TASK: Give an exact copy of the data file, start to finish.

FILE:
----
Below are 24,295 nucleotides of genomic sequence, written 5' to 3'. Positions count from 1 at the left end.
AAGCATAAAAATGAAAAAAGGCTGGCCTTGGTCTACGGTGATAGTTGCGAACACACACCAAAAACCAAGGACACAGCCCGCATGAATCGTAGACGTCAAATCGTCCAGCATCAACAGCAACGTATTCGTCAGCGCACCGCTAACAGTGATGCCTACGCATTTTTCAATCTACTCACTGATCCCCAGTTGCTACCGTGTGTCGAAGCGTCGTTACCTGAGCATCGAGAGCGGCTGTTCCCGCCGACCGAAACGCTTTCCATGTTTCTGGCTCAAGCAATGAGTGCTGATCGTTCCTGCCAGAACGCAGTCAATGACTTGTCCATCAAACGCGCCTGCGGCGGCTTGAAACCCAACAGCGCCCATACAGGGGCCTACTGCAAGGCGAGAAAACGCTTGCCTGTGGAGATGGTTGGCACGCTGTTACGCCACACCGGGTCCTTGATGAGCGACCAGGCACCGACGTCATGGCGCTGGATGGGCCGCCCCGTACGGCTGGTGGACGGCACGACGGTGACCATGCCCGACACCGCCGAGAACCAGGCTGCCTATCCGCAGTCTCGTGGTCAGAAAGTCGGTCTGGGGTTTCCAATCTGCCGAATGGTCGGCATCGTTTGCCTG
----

Below are 24,295 nucleotides of genomic sequence, written 5' to 3'. Positions count from 1 at the left end.
AAGCATAAAAATGAAAAAAGGCTGGCCTTGGTCTACGGTGATAGTTGCGAACACACACCAAAAACCAAGGACACAGCCCGCATGAATCGTAGACGTCAAATCGTCCAGCATCAACAGCAACGTATTCGTCAGCGCACCGCTAACAGTGATGCCTACGCATTTTTCAATCTACTCACTGATCCCCAGTTGCTACCGTGTGTCGAAGCGTCGTTACCTGAGCATCGAGAGCGGCTGTTCCCGCCGACCGAAACGCTTTCCATGTTTCTGGCTCAAGCAATGAGTGCTGATCGTTCCTGCCAGAACGCAGTCAATGACTTGTCCATCAAACGCGCCTGCGGCGGCTTGAAACCCAACAGCGCCCATACAGGGGCCTACTGCAAGGCGAGAAAACGCTTGCCTGTGGAGATGGTTGGCACGCTGTTACGCCACACCGGGTCCTTGATGAGCGACCAGGCACCGACGTCATGGCGCTGGATGGGCCGCCCCGTACGGCTGGTGGACGGCACGACGGTGACCATGCCCGACACCGCCGAGAACCAGGCTGCCTATCCGCAGTCTCGTGGTCAGAAAGTCGGTCTGGGGTTTCCAATCTGCCGAATGGTCGGCATCGTTTGCCTG